Yes, an oral examination by a licensed dentist would still be required. The E-06 Oral Care standard for juvenile detention and confinement facilities states that an oral examination is performed by a dentist within 60 days of admission. An oral examination by a licensed dentist includes taking or reviewing the patient’s oral history, an extraoral head and neck examination, charting of teeth and examination of the hard and soft tissue of the oral cavity with a mouth mirror, explorer and adequate illumination.
However, if a juvenile who has received an oral examination in the correctional system within the past year is readmitted, a new exam is not required except as determined by the supervising dentist. The intent of this standard is that juvenile’s serious dental needs are met. Oral care is an important component of an individual’s overall health care. Poor oral health has been linked to numerous systemic diseases.
— From CorrectCare Volume 31, Issue 1, Winter 2017
NCCHC publishes five sets of standards, three of which are specific for health services (2018 manuals for jails and prisons and a 2015 manual for juvenile detention and confinement facilities), one for mental health services (2015) and one for opioid treatment programs (2016). Each set of standards may be used alone or in conjunction with another set of standards. When a jail, prison or juvenile facility is accredited using the Standards for Health Services, mental health is included in the overall accreditation. However, if a facility, including jails, prisons and juvenile facilities, is only interested in accreditation for its mental health program, then the Standards for Mental Health Services in Correctional Facilities manual is used. A dual accreditation may also be achieved by following both the health services standards and the mental health standards or opioid treatment program standards.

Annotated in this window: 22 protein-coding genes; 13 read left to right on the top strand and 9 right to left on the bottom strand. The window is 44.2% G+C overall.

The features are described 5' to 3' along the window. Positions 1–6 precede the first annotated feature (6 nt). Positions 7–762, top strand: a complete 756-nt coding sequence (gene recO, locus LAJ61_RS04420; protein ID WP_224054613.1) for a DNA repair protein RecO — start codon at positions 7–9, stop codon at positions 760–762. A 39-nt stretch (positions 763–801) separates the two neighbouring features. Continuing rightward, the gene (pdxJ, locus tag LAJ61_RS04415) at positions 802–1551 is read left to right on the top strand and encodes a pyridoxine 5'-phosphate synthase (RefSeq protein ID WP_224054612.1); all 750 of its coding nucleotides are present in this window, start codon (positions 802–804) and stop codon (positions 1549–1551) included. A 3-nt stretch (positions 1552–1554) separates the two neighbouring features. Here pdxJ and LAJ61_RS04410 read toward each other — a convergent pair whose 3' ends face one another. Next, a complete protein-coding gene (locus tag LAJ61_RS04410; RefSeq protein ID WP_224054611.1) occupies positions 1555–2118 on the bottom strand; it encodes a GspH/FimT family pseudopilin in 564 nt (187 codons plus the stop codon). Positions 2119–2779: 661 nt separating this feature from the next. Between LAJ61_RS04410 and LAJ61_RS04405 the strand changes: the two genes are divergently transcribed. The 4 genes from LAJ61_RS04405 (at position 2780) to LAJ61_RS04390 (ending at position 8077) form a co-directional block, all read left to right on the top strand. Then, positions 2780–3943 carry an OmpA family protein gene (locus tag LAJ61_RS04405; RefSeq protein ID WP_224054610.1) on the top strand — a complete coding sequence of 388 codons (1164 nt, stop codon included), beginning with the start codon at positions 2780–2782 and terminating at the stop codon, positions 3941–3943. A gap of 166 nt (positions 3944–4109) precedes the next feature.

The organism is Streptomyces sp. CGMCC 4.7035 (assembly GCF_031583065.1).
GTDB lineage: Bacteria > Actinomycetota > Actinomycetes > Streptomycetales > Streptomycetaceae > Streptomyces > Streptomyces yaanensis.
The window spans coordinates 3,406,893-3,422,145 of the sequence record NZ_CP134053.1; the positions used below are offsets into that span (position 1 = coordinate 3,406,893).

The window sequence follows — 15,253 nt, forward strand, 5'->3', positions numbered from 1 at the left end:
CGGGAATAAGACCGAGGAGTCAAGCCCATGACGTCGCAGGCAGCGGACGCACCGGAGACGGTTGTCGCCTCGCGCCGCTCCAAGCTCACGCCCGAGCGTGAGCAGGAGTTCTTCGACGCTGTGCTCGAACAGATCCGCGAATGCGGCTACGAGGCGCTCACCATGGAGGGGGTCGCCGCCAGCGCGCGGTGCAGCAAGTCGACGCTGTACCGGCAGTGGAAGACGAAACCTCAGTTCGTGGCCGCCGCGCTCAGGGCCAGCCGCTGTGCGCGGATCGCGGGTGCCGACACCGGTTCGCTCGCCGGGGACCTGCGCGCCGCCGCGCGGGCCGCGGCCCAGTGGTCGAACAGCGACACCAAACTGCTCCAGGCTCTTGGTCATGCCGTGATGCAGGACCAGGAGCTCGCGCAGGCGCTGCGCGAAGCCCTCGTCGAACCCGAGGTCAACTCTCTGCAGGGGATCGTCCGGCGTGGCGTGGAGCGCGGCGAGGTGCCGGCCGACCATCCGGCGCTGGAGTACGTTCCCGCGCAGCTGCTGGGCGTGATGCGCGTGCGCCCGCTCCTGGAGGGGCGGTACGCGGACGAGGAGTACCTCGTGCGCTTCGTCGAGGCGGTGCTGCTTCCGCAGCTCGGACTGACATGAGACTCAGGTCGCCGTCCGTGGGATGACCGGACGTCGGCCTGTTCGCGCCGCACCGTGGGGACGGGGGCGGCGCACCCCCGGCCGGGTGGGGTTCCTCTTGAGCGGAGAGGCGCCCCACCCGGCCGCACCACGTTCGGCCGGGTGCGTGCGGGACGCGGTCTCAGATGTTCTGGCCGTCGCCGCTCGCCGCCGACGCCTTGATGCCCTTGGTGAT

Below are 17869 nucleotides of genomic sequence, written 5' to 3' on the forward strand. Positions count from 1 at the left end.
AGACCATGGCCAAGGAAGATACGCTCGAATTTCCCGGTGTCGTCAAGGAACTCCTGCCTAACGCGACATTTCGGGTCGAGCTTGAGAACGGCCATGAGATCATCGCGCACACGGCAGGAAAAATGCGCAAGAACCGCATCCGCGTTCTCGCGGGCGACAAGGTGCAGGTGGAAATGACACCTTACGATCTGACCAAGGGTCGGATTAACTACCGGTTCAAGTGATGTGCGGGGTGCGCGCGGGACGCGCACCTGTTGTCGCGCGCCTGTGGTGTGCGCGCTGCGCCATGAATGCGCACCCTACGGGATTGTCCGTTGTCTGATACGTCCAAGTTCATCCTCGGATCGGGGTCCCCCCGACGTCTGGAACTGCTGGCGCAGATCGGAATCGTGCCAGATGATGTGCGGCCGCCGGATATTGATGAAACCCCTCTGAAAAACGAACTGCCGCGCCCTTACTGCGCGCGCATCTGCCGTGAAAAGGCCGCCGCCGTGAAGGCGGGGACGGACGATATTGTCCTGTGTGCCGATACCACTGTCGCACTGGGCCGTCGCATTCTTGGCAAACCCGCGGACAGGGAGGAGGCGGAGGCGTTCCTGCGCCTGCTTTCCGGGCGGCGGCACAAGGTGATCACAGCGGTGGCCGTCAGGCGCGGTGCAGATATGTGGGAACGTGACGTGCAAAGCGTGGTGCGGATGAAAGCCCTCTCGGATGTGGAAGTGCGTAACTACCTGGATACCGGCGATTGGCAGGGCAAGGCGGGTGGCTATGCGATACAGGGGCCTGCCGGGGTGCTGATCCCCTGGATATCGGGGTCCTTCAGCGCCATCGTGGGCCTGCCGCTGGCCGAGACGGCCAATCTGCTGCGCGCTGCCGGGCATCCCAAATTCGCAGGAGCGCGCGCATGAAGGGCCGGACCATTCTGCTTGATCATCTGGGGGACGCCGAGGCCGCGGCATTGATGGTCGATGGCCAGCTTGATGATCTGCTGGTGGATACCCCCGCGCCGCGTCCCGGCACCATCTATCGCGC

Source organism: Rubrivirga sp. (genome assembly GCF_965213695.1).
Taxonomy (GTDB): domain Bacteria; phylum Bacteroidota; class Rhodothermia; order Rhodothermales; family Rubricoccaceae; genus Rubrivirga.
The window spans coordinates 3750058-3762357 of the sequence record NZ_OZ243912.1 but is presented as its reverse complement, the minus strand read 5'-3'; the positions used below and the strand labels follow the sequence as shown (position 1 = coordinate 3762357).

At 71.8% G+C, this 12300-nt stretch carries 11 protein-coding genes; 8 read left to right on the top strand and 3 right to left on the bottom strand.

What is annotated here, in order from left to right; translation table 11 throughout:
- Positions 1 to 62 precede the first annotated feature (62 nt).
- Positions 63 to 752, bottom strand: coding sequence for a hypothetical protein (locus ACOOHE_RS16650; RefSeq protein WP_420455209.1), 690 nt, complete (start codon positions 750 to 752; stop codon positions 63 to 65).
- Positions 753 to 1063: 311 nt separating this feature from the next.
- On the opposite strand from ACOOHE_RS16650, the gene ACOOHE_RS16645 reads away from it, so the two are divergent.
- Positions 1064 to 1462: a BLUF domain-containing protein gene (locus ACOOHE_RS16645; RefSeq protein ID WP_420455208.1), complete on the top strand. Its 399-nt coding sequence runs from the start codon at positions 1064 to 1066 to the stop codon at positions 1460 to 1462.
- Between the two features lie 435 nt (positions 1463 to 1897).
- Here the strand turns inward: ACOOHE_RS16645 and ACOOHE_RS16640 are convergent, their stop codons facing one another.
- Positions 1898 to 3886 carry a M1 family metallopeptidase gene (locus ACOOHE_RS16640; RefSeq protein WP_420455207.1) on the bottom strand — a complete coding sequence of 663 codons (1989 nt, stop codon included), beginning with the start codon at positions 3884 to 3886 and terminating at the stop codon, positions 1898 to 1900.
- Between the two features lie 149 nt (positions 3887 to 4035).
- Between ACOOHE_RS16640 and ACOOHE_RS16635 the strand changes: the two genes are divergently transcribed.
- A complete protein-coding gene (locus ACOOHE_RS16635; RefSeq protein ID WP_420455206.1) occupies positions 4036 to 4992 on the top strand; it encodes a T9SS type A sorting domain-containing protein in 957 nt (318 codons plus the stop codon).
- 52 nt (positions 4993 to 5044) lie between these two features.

— From CorrectCare Volume 30, Issue 3, Summer 2016. Updated April 7, 2022.